After analysing the purchase funnel in an online shop and its 3 main stages – browsing, visit, and purchase; broadly analysing the measures we can take to improve our customers’ shopping experience, supporting all actions associated with each purchase funnel stage; and examining in more depth the first set of measures to improve shopping experience, which is promoting your store’s online presence, this week we will examine the second set of measures: building trust in your store customers.
Even though inspiring trust in customers can be difficult, particularly if your store has been recently created, there are a number of aspects that must be taken care of to display the necessary seriousness so that customers can start to trust you. Let us focus on the main aspects related to the “first visit”, that is to say, to generating trust on first sight, as, after a customer buys something, he will be much more trusting (or mistrusting) depending on his shopping experience (receiving his order on time, being charged what was agreed, things going well, etc.)
Let us group all the measures that can be taken to generate trust into 4 main categories.
Design is very important for an online store, as for many other online sites, given that it is what customers first see. Although, as in real life, sometimes a “ramshackle” place can be good – there are endless cases of grimy restaurants where they serve fabulous food – if shoppers get a bad first impression, they will be led to seek other sites that look more trustworthy. A very clear visual example is the comparison between two online shore stores: an standard store, with a rather shoddy design, and the Calzadoo website, which has been carefully designed down to the very last detail:
When we see both stores, we derive a perception of quality and trust from each of them – and this first impression is very hard to overcome, particularly when it is a bad one. It should be taken into account that there are still many users who highly mistrust online stores, and so design should not be “one more reason” for them not to buy online. You can use the design of your online store as one more weapon in your arsenal, to generate such a positive first impression that, together with the following elements, they will make users’ purchases easier.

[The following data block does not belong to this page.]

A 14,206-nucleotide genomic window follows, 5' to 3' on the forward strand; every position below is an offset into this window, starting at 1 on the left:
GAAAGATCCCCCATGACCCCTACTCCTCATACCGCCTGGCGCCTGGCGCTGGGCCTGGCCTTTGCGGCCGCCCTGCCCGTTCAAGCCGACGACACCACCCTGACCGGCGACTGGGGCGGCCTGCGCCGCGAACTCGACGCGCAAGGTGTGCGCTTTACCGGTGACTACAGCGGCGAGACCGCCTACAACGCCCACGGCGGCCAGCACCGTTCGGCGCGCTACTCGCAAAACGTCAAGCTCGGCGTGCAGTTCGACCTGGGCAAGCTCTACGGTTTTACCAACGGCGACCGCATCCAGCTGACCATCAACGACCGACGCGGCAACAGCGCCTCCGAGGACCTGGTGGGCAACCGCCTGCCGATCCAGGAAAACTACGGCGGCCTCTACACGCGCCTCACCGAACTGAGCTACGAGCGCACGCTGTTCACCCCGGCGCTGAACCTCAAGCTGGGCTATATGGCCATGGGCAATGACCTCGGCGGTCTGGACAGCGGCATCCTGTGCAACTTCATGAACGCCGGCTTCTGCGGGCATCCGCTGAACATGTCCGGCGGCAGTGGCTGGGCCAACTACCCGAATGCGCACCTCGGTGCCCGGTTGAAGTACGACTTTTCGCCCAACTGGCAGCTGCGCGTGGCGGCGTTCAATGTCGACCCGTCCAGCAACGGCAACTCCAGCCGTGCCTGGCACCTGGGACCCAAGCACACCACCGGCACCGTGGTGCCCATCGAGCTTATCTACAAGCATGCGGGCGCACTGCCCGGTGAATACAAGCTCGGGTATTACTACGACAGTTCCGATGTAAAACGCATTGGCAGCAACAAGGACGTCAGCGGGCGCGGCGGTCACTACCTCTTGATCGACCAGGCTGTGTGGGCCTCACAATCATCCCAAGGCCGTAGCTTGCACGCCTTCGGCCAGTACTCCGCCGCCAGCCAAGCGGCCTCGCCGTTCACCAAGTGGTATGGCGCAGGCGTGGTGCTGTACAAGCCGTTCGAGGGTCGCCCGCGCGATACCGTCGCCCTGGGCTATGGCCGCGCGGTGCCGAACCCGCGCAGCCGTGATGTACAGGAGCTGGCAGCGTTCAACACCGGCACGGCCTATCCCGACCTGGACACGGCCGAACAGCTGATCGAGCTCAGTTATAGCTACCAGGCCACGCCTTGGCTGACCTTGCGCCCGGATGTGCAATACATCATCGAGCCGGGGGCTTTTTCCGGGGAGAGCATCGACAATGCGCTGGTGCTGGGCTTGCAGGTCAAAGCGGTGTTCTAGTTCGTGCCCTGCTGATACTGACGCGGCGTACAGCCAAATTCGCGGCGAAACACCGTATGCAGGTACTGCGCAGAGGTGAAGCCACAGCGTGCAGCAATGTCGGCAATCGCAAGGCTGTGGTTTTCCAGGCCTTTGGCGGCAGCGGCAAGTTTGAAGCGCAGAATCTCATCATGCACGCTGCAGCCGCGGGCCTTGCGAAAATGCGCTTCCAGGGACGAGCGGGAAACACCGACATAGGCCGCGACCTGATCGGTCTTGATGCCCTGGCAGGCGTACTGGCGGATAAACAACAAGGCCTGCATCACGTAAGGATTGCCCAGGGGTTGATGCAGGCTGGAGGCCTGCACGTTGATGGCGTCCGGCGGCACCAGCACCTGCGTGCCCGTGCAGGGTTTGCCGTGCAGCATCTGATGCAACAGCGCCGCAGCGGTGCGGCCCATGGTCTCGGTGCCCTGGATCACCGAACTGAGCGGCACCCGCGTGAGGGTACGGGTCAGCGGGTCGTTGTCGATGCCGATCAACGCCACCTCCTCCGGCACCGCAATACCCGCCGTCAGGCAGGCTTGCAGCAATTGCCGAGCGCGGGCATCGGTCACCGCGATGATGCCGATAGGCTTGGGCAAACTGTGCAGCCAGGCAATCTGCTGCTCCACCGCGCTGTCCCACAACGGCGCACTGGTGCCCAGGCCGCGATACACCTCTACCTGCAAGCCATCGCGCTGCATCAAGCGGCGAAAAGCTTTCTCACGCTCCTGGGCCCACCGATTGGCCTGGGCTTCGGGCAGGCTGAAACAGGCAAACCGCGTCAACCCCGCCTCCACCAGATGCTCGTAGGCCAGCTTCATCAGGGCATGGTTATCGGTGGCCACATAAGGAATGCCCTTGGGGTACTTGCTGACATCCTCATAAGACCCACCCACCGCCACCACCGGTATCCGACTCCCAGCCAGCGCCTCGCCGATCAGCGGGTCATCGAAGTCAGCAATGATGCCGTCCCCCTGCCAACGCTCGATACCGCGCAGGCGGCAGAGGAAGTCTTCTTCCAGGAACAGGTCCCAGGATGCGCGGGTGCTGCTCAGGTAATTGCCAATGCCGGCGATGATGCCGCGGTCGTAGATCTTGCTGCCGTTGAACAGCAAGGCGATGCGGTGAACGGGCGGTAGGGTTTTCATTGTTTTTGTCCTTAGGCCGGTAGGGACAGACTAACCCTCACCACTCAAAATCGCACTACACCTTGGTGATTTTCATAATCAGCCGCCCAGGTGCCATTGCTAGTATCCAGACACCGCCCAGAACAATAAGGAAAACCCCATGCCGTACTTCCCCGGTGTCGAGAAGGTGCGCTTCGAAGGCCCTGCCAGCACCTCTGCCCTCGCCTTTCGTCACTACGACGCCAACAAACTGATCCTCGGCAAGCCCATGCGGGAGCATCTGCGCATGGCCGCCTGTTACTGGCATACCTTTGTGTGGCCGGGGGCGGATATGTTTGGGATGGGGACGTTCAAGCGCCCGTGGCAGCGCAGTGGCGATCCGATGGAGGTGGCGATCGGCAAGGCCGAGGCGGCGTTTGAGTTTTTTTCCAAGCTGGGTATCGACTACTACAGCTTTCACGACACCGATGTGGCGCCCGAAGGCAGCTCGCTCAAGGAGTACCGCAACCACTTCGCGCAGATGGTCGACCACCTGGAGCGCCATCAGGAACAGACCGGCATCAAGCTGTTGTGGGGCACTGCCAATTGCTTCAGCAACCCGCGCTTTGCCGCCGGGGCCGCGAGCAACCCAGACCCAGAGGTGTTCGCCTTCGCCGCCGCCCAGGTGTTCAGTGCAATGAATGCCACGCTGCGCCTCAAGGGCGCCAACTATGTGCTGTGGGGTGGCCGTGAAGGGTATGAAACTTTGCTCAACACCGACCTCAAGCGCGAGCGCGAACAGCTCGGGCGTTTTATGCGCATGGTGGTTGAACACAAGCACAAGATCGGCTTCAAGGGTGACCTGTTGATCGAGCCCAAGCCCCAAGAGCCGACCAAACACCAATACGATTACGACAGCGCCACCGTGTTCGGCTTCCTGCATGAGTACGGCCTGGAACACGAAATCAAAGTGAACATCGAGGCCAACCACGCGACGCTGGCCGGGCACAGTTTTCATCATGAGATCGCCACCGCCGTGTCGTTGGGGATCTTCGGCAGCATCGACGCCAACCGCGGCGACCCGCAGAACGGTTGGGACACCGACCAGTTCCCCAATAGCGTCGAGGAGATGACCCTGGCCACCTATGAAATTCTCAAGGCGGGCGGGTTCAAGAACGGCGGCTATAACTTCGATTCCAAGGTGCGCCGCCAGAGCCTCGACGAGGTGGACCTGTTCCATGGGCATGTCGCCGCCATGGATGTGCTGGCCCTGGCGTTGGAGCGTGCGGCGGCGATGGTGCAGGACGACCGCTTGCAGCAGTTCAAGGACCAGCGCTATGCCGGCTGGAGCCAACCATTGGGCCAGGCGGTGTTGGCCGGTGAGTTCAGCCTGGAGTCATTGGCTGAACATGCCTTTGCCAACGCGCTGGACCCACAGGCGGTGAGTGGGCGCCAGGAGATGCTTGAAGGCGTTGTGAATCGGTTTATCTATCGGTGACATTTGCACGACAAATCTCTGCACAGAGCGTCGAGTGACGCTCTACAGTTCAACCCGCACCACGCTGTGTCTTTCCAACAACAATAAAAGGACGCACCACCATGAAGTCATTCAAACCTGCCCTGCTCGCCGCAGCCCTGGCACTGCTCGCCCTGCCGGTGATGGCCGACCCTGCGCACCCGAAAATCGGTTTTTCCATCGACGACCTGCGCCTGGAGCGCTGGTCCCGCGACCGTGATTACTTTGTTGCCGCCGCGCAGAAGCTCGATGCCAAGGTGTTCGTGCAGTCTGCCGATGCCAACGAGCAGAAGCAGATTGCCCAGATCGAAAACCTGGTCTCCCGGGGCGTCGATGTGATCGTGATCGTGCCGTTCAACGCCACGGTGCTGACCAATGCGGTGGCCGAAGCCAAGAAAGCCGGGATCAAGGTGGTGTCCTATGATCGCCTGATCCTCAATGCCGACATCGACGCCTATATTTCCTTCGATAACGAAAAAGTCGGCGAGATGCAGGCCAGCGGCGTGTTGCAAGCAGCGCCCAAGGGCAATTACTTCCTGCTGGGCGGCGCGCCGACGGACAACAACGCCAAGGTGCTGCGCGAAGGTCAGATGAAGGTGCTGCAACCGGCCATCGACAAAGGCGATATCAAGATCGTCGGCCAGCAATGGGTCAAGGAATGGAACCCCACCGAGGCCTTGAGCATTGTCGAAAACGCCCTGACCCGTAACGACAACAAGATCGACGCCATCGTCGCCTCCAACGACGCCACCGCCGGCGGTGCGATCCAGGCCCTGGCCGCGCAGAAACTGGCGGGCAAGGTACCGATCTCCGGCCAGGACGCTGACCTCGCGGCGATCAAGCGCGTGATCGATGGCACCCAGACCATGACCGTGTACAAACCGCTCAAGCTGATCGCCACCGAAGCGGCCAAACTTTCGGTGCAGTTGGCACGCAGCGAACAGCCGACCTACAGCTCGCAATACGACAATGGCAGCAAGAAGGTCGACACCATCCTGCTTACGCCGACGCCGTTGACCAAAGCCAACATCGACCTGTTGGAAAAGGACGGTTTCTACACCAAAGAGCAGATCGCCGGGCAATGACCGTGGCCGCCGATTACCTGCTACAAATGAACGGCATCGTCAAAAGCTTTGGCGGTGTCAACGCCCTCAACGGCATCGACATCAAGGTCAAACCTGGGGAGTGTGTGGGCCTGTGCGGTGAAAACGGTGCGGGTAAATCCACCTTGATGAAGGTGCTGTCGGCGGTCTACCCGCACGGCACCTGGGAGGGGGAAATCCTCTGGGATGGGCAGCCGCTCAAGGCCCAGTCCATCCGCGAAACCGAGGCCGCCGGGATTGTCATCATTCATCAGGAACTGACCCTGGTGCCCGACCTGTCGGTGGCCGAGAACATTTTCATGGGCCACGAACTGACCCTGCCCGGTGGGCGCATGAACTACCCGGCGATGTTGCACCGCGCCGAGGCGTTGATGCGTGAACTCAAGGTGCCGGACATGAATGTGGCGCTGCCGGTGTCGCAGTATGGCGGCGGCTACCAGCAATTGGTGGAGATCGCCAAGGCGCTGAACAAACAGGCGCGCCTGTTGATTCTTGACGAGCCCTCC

Of all aspects of design, all those related to online store usability are particularly important. We will not examine these aspects in depth, as in this blog we have already talked at length about usability in e-commerce websites – about usability and user experience in the shopping cart as well as form usability and usability in the checkout process. The simpler the process, the least likely will it be that users find something “odd” and mistrust is generated.
Security and electronic fraud are highly worrisome issues for online shoppers. Just remember the news published on the Internet Retailer about a study that found that 53% of users were concerned about fraud and security when shopping online.
Taking these data into account, you must do your best to make your online store secure, using technologies such as SSL (Security Socket Layer), auditing your store’s security, and being always aware of what is going on in your store. But in order to generate trust, it is not enough for the store to be secure – you must also convey this to users. This is something that large online stores, like Amazon, do very well, clearly reflecting aspects related to security in their online store.
Trying to achieve a certain degree of “familiarity” and closeness